The big-budget education documentary Waiting For “Superman” came out as Kristen Holmes (Chi–NWI ’09) began teaching at a charter school on Chicago’s South Side. But her experience in the classroom proved more complicated than the film’s portrayal. So she produced a short documentary about her students’ experiences and used it as part of a successful application to Columbia University’s school of journalism. Today, as a CNN national correspondent, Holmes (@KristenhCNN) travels to wherever news is breaking. Holmes’s background is in political journalism. She was a producer for The Lead with Jake Tapper before becoming a CNN White House producer and then a producer who covered the Trump campaign in 2016. But she’s also covered natural disasters, human tragedies, and soon, a royal wedding (she was preparing for Prince Harry and Meghan Markle’s nuptials when we spoke).
Amid tweets, interviews, and a punishing travel schedule, Holmes took a call from One Day to talk about her media diet, including where she gets her cute-puppy fix and how she’s preparing for royal mania.
You’ve worked for shows like The Colbert Report and Piers Morgan Tonight. What’s the most interesting thing you’ve experienced on the job?
Covering the Trump campaign. Not for the faint of heart.
A lot of people are pretty bummed out about the news business. You?
I’m optimistic. Our work of holding the powerful accountable is more important than ever before, and there’s some incredible reporting coming out right now.
You seem to be tweeting or re-tweeting something at least a dozen times a day. What are some Twitter accounts you can’t live without?
I’m doing a series for our midterm coverage called RunningMate, so right now, I’m all politics. My go-to for that is Cook Report: @CookPolitical, @CharlieCookDC, @amyewalter, @jennifereduffy, and @Redistrict. Also, @CNNPolitics.
And when you’ve had enough of politics?
What’s your best good-news story of late? (Because you know we all need it.)
I did a story where Democratic and Republican members of Congress participated in a take-your-child-to-work day for children who have lost a military parent. (Interested in watching a 7-year-old wearing seersucker sign fake bills into law? Yes, please.)
“For many women, we are constantly told how to act and how to behave when we are young, especially in terms of being polite and following rules. My mom said, "Forget all that. Be aggressive. Follow your instinct."”
Who’s doing the best video production work lately?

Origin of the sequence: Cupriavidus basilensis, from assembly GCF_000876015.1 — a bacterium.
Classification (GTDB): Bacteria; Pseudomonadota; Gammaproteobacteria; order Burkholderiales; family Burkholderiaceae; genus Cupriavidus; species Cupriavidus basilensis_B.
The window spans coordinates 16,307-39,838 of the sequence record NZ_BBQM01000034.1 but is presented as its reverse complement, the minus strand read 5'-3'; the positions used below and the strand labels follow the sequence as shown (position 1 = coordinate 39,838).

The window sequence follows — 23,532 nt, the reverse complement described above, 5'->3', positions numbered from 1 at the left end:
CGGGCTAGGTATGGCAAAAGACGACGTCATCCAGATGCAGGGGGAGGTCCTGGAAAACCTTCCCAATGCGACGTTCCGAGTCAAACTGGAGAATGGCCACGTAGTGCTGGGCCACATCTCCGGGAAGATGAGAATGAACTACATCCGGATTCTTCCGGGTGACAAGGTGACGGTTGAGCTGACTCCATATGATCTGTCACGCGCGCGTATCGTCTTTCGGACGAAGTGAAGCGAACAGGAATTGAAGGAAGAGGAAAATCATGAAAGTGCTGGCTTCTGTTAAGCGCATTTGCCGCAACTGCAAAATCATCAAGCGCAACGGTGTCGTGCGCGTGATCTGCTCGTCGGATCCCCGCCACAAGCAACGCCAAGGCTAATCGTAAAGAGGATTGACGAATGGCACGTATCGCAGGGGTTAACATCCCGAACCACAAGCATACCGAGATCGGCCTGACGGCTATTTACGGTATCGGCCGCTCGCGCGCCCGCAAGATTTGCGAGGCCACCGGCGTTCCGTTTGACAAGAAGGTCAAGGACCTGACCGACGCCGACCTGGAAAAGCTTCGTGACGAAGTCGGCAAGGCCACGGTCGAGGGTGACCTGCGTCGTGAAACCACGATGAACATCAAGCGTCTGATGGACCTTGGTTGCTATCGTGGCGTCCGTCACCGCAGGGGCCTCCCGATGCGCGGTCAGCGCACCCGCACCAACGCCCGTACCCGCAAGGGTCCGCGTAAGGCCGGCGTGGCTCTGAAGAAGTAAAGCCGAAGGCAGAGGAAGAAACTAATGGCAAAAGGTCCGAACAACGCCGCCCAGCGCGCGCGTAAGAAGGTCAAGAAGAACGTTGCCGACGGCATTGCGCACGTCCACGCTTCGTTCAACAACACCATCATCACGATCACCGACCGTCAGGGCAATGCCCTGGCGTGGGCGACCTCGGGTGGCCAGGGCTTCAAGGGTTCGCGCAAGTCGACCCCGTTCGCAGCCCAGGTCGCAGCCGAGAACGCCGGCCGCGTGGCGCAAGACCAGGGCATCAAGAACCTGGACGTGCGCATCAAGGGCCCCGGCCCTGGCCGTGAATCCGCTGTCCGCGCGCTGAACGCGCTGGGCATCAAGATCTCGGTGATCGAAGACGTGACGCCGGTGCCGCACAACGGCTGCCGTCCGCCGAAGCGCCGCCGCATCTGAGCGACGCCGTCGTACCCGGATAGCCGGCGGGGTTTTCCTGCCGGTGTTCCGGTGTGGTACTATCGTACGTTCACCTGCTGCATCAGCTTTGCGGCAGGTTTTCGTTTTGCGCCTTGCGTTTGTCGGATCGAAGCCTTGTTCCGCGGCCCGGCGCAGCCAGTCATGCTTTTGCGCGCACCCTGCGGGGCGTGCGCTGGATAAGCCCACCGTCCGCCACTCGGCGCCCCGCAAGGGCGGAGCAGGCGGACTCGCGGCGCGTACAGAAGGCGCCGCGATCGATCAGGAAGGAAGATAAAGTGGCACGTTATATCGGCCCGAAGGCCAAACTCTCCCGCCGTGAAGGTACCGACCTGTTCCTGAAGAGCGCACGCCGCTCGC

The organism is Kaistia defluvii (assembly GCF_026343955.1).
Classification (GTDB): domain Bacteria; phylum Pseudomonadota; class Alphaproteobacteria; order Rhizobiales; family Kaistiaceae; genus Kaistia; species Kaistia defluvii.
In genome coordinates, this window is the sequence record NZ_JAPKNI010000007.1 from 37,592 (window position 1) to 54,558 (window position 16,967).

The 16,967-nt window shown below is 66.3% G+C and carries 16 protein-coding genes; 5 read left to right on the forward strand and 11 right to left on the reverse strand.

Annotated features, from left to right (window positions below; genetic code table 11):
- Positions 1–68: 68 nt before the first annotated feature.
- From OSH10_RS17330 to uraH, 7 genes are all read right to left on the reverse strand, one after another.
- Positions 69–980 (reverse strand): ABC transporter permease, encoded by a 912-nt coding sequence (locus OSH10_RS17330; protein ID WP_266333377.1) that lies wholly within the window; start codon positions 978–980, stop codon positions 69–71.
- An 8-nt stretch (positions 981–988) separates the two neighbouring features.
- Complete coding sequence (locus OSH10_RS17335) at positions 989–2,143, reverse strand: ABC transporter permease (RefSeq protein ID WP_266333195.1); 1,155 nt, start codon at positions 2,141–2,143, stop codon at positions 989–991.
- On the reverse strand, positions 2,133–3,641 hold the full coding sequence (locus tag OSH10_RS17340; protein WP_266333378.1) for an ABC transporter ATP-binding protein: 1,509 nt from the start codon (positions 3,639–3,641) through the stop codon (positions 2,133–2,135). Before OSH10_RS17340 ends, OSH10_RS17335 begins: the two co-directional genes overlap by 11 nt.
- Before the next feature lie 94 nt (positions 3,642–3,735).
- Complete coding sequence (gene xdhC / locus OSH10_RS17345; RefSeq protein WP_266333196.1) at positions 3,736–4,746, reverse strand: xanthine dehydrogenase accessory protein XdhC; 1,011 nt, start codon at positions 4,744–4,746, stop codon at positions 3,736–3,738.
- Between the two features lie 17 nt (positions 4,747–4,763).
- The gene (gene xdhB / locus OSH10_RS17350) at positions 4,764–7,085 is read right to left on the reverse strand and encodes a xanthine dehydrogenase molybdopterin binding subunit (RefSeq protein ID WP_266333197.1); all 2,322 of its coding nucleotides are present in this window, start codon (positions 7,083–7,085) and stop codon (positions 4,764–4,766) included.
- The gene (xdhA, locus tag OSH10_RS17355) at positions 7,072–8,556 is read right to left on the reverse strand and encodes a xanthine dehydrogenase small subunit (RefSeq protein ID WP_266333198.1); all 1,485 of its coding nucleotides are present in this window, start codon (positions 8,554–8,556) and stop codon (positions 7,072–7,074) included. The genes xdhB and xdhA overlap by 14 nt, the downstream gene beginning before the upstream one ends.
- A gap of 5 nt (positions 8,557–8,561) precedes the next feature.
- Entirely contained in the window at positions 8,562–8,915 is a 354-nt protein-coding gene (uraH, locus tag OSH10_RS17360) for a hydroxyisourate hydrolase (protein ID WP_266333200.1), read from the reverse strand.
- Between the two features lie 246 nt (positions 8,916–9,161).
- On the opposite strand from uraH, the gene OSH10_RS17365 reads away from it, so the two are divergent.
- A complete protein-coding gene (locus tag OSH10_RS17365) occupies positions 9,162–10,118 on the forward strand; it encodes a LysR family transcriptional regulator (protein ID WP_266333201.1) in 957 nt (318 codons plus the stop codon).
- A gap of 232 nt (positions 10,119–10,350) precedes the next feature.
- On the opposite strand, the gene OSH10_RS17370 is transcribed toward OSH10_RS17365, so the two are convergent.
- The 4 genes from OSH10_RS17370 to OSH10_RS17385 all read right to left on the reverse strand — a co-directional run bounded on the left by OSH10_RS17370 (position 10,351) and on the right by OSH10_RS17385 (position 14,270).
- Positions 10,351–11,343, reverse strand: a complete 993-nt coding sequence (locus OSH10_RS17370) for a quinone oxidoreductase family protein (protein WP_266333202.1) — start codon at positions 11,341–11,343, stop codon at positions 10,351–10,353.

I love what CNN and Netflix are doing with longer-form docuseries, like CNN’s The Kennedys, and Christiane Amanpour’s new series, Sex & Love Around the World. There’s a good Netflix series on Flint, Michigan. And I just watched the Netflix Adderall documentary that everyone is talking about, Take Your Pills. That one’s really good.
News consumption was about instant gratification for a while, but we’re coming full circle and there’s an appetite for these longer series. I love seeing that.
Your mom, Lois Romano, is a longtime Washington Post reporter and founder of its “Reliable Source” political gossip column. What did she teach you about journalism?
She is fearless. She would walk right up to a senator or congressman at an event and ask whatever she wanted to know. When I was an intern in Oklahoma covering tornadoes and the roads were closed, she told me to get on the back of someone's—anyone's—truck to bypass the closures. I didn't do that, but I did figure out my own way. For many women, we are constantly told how to act and how to behave when we are young, especially in terms of being polite and following rules. My mom said, "Forget all that. Be aggressive. Follow your instinct."
Favorite read that takes you away from the media frenzy?
The Giver by Lois Lowry. I read it every year.
Favorite book about the media?
Podcasts: yes or no?
I love podcasts! I think they’re incredible, and most do something different than what we do on CNN. My favorite is The Daily by Michael Barbaro from The New York Times.
Also, My Favorite Murder. I used to want to be a true crime reporter.
When you’re not tuned into the news, what has your attention on TV?